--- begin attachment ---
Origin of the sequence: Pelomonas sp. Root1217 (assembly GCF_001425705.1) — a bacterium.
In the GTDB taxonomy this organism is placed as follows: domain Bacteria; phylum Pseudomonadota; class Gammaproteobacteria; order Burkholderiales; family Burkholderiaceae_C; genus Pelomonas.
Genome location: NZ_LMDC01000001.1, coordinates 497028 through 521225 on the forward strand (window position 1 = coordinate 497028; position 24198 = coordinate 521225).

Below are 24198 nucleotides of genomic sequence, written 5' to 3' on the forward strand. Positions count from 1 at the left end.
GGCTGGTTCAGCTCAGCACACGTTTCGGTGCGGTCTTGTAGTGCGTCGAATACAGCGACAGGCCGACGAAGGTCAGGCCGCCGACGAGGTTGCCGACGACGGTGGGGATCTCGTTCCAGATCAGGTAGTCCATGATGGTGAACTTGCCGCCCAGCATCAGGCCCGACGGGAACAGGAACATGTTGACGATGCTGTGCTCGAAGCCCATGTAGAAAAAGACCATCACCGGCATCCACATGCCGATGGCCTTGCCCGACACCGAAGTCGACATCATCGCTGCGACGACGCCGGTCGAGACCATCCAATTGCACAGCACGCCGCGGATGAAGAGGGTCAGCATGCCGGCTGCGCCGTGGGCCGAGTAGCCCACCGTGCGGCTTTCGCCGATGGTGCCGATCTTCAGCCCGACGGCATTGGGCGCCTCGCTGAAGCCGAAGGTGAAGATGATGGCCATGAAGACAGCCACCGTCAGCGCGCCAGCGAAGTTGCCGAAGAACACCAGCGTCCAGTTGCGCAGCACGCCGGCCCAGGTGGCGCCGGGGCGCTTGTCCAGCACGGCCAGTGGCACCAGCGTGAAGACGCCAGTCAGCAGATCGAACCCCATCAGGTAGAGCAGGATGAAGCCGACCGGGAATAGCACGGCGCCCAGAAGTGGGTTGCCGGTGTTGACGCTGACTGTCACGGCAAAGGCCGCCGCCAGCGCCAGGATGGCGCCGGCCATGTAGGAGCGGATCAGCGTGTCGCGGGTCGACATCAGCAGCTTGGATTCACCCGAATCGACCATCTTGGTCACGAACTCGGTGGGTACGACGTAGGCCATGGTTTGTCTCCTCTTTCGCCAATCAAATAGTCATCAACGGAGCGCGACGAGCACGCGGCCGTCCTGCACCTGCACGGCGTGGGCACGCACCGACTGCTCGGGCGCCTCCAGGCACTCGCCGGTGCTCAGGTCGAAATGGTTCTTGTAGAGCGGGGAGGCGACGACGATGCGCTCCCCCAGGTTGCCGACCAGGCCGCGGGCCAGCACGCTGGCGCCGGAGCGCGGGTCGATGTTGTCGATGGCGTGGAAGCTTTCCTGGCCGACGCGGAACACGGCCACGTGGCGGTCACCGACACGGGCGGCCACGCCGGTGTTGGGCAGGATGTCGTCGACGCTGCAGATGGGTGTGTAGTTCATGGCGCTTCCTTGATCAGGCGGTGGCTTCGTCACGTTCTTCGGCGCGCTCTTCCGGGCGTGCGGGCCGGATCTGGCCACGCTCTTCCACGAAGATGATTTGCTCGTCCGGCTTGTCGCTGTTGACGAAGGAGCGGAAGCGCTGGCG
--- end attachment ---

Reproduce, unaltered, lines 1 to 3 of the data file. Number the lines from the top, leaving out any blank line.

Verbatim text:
Origin of the sequence: Pelomonas sp. Root1217 (assembly GCF_001425705.1) — a bacterium.
In the GTDB taxonomy this organism is placed as follows: domain Bacteria; phylum Pseudomonadota; class Gammaproteobacteria; order Burkholderiales; family Burkholderiaceae_C; genus Pelomonas.
Genome location: NZ_LMDC01000001.1, coordinates 497028 through 521225 on the forward strand (window position 1 = coordinate 497028; position 24198 = coordinate 521225).